Unfortunately, your access has now expired. But there’s good news—by subscribing today, you will receive 22 issues of Booklist magazine, 4 issues of Book Links, and single-login access to Booklist Online and over 170,000 reviews.
Your access to Booklist Online has expired. If you still subscribe to the print magazine, please proceed to your profile page and check your subscriber number against a current magazine mailing label. (If your print subscription has lapsed, you will need to renew.)
You must be logged in to read full text of reviews.
> Logged-in users can make lists, save searches, e-mail, and more!
> Click My Profile to create a username & password
> Try a free trial or subscribe today
November 1, 2016 BOOKLIST
Find more Top 10 Biographies
The subjects of the top biographies reviewed in Booklist between June 2006 and May 2007 are varied, but each biographer is similarly adept at discerning the complexity of the life under scrutiny, and honoring both what is unique about an individual and what is quintessentially human.
“All Governments Lie”: The Life and Times of Rebel Journalist I. F. Stone. By Myra MacPherson. 2006. Scribner/Lisa Drew, $35 (0-684-80713-0).
MacPherson does the legendary I. F. Stone ample justice in this painstakingly researched biography of the progressive journalist.
Beatrix Potter: A Life in Nature. By Linda Lear. 2007. Penguin/Allen Lane, $30 (0-312-36934-4).
Beatrix Potter’s beloved children’s books are rooted in a passion for place that environmental historian Lear interprets with rare perception in this meticulous and fascinating biography of an ardent defender of nature and a beautifully expressive storyteller.
Edith Wharton. By Hermione Lee. 2007. Knopf, $35 (0-375-40004-4).
Lee’s sensitive interpretation of the life and work of Edith Wharton, the grande dame of American letters, is profoundly enlightening and destined to stand as a landmark in literary biography.
Einstein: His Life and Universe. By Walter Isaacson. 2007. Simon & Schuster, $32 (0-7432-6473-8).
Isaacson’s penetrating and nuanced portrait of Einstein elucidates more clearly than any previous work the brilliant scientist and humanitarian’s temperament and beliefs.
The Lady Upstairs: Dorothy Schiff and the New York Post. By Marilyn Nissenson. 2007. St. Martin’s, $27.95 (9780312313104).
A thrilling biography of the strong-minded, socially prominent, and charming woman who skillfully piloted the New York Post from 1939 to 1976.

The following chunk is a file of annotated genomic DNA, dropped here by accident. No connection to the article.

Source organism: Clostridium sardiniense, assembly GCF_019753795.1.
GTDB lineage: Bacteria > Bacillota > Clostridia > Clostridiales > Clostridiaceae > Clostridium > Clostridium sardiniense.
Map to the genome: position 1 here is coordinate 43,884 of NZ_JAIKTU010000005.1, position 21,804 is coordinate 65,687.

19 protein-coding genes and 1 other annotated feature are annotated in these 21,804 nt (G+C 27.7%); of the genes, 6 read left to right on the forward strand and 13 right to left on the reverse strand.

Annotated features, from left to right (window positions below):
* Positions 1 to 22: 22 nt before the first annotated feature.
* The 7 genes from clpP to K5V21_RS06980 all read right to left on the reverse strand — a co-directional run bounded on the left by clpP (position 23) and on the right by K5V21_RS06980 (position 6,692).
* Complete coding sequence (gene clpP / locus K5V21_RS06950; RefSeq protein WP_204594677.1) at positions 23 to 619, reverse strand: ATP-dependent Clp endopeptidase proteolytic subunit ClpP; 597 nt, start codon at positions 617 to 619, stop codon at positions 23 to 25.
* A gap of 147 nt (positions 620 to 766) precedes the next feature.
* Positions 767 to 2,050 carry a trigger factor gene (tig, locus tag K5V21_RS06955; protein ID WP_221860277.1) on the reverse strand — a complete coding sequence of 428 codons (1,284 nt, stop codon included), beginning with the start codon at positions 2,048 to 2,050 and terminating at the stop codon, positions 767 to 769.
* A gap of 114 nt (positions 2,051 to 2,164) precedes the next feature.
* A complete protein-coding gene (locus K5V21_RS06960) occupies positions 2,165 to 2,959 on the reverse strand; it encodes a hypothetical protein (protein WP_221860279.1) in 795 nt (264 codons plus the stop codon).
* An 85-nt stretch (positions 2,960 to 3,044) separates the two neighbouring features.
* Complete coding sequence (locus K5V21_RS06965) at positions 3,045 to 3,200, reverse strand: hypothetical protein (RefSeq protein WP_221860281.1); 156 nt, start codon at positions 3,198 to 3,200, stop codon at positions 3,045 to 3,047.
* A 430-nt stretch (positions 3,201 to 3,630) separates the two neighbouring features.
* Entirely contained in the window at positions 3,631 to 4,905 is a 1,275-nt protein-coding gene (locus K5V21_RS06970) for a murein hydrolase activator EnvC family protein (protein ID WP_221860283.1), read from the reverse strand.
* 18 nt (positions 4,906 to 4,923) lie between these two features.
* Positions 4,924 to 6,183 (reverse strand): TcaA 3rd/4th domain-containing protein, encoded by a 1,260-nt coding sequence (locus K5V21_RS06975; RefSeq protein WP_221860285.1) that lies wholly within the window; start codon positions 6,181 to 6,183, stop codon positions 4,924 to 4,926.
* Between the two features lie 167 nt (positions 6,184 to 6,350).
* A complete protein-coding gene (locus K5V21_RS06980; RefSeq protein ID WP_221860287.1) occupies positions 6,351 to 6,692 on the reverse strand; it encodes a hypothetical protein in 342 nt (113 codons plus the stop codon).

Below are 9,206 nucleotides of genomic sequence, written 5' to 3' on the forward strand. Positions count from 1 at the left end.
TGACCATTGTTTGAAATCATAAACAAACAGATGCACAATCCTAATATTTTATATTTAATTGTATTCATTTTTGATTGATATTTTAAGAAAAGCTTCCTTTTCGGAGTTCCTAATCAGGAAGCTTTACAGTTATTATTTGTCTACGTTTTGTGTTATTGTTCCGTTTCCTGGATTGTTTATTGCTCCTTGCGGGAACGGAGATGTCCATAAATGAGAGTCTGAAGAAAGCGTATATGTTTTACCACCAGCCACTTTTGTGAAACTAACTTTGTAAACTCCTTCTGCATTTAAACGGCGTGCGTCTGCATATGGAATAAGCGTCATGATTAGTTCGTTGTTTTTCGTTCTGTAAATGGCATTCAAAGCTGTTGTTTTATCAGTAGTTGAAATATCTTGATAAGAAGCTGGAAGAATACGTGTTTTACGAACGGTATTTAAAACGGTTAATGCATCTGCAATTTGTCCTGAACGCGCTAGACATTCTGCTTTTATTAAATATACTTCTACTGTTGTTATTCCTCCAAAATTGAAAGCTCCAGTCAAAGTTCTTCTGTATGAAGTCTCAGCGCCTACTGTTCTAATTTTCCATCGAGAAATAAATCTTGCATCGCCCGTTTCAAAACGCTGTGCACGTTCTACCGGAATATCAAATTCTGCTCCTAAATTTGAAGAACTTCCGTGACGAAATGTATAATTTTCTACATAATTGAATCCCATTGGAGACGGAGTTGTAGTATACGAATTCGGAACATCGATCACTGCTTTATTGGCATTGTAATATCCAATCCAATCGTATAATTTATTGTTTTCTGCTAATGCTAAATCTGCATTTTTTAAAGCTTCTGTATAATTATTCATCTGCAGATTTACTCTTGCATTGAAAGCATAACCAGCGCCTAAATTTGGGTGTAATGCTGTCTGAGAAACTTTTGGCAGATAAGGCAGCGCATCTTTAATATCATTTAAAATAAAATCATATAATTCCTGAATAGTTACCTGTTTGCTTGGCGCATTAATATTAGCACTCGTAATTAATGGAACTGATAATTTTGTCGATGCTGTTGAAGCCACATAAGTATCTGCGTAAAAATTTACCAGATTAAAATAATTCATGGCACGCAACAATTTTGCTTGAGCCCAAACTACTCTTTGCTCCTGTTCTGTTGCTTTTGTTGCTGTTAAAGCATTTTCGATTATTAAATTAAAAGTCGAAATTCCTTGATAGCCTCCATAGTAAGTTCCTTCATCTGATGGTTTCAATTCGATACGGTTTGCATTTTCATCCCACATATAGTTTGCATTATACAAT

LBJ: Architect of American Ambition. By Randall B. Woods. 2006. Free Press, $35 (0-684-83458-8).
Woods presents a fresh, astute, and timely biography that portrays President Lyndon Baines Johnson as an inwardly liberal yet outwardly moderate leader and a master of political calculus.
Leni: The Life and Work of Leni Riefenstahl. By Steven Bach. 2007. Knopf, $30 (0-375-40400-7).
As the Third Reich’s reigning cinematographer, Riefenstahl raises many thorny questions about morality and art that Bach incisively considers in this superbly well written and penetrating portrait of a woman of tremendous vitality and zero compassion.
Love, Life, Goethe: Lessons of the Imagination from the Great German Poet. By John Armstrong. 2007. Farrar, $27 (9780374299682).
Armstrong’s thoughtful analysis of Goethe’s life and works enables readers to fully appreciate the great German poet as an eminently human genius striving for growth and wholeness.
Mandela: The Authorized Portrait. Ed. by Mac Maharaj and Ahmed Kathrada. 2006. Andrews McNeel, $50 (0-7407-5572-2).
Public and private aspects of Mandela are illuminated in this large-format volume of beautiful photographs, frank biographical insights, and moving tributes by world figures and the great freedom fighter’s fellow political prisoners.
Mellon: An American Life. By David Cannadine. 2006. Knopf, $35 (0-679-45032-7).
The first comprehensive biography of Andrew Mellon, the powerful American financier, secretary of the treasury, and art collector, is not only supremely informative but also eloquent and evenhanded.
> Try a free trial or subscribe today